Prospect Profile: Shane GreeneBy
Shane Greene | RHP
Greene is from the Orlando suburb of Clermont. He played both baseball and basketball at East Ridge High School but wasn’t much of a pro prospect, so he went undrafted in 2007 and followed through on his commitment to the University of West Florida. Greene was a mop-up as a freshman, pitching to a 7.71 ERA with 30 strikeouts and 17 walks in 28 innings spread across four spot starts and eight relief appearances. He blew out his elbow late in the season and had Tommy John surgery in May 2008.
The Argos took his scholarship away following the injury, so Greene transferred to Daytona Beach Community College. He didn’t pitch as a sophomore and wasn’t on the draft radar at all. Greene was throwing a bullpen session at his high school when he asked a Yankees scout (who was there to see someone else) to watch him throw and put in a good word with the University of Central Florida. The team ended up bringing him to Tampa for a workout three weeks before the draft.
Baseball America (subs. req’d) did not rank Greene as one of the 80 best prospects in Florida prior to the 2009 draft following his lost year. The Yankees liked what they saw during the workout enough to select him in the 15th round (465th overall) even though he had not pitched in an actual game in over a year. He signed relatively quickly for $100k, below the maximum $150k slot recommendation for picks after the fifth round under the old system.
The Yankees sent Greene to the Rookie Gulf Coast League after signing and he was terrible, posting a 5.87 ERA (4.03 FIP) in 23 innings as he shook off the rust following surgery. He did strikeout 20 and walk only six.
Greene split the 2010 season between Short Season Staten Island and Low-A Charleston, throwing 68.2 innings across 14 starts. He managed a 4.59 ERA (~3.55 FIP) with a very good strikeout rate (8.7 K/9 and 21.3 K%) but a few too many walks (3.8 BB/9 and 9.4 BB%) and hit batsmen (12).
Sent back to Charleston the next year, Greene put up a 4.37 ERA (3.89 FIP) in 138 innings and 27 starts. The strikeout rate (8.3 K/9 and 20.8 K%) was still good but the walks (4.4 BB/9 and 11.1 BB%) and other stuff (ten hit batters and 14 wild pitches) were not.
The Yankees bumped Greene up to High-A Tampa for the 2012 season. He had a 5.22 ERA (3.93 FIP) in 112 innings across 23 starts and one relief appearance, again racking up strikeouts (8.12 K/9 and 20.0 K%) but not throwing enough strikes (5.06 BB/9 and 12.5 BB%, ten hit batters and nine wild pitches).
Greene was invited to big league Spring Training to kick off the 2013 campaign. He got rocked in two Grapefruit League outings (four runs in 1.1 innings) and returned to Tampa when the season opened. Greene earned a midseason promotion to Double-A Trenton and had a the best year of his career, pitching to a 3.38 ERA (~3.05 FIP) with 8.0 K/9 (20.7%) and 1.7 BB/9 (4.5 BB%) in a career-high 154.1 innings. Following his breakout season, the Yankees added him to the 40-man roster to protect him from the Rule 5 Draft.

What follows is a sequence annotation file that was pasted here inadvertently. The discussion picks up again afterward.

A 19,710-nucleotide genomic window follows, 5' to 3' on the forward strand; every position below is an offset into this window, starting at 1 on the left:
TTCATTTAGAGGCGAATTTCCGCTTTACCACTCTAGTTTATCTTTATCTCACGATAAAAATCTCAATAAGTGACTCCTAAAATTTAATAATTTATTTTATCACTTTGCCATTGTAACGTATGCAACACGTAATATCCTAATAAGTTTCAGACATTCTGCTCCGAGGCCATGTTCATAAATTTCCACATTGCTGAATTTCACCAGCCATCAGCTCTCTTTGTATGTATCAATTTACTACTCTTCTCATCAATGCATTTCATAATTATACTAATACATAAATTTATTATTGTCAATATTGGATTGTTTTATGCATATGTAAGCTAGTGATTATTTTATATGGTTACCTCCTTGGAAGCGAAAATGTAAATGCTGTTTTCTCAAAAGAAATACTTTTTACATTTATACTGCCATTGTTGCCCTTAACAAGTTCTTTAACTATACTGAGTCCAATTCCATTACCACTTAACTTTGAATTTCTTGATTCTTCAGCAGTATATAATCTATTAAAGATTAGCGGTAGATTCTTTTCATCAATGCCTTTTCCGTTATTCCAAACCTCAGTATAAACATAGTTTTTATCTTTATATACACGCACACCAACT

Greene always had the size (listed at 6-foot-3 and 200 lbs.) but it took a while for his stuff to catch up. He sat around 88-89 mph in high school and college but now works in the 92-94 mph range as a starter with his four-seam fastball. Greene’s best secondary pitch is a hard low-to-mid-80s slider, plus he also throws a changeup and a sinker. The latter two are clear third and fourth offerings.
Thanks to some work with pitching coordinator Gil Patterson and others, Greene was able to tighten up his mechanics and do a better job of staying in line with the plate this summer. That, as well as an increased emphasis on attacking the zone rather than nibbling, led to the improved strike-throwing ability. Greene has been durable since having his elbow rebuilt, throwing at least 110 innings in each of the last three seasons and at least 135 innings in two of the last three seasons.
That clip is from 2011 because there simply isn’t much video of Greene out there. He appears a few times in this highlight reel from August (he’s number 27), if you’re interested.
Now that he’s on the 40-man roster, Greene will return to big league camp next spring even though he doesn’t have much of a chance of making the team. Instead, he’ll return to Trenton for a few weeks and likely get bumped up to Triple-A Scranton at midseason. If all goes well, there’s a pretty good chance Greene will make his MLB debut at some point in 2014, at the very least as an extra arm when rosters expand in September.
If you’ve read RAB long enough, particularly the kinda sorta weekly chats, then you know I’ve been touting Greene as a sleeper for a few years now. The stuff was always interesting and I figured if the control ever came around, he could blossom into something useful. I think Greene, who turned 25 last month and is older than the typical prospect, will ultimately settle in as a fastball-slider reliever, but there’s no reason to take him out of the rotation just yet. The Yankees found a potentially useful arm in the 15th round after a bullpen session and a workout, which is kinda cool. It would be some kind of scouting/player development success if Greene winds up contributing at the big league level at some point in the near future.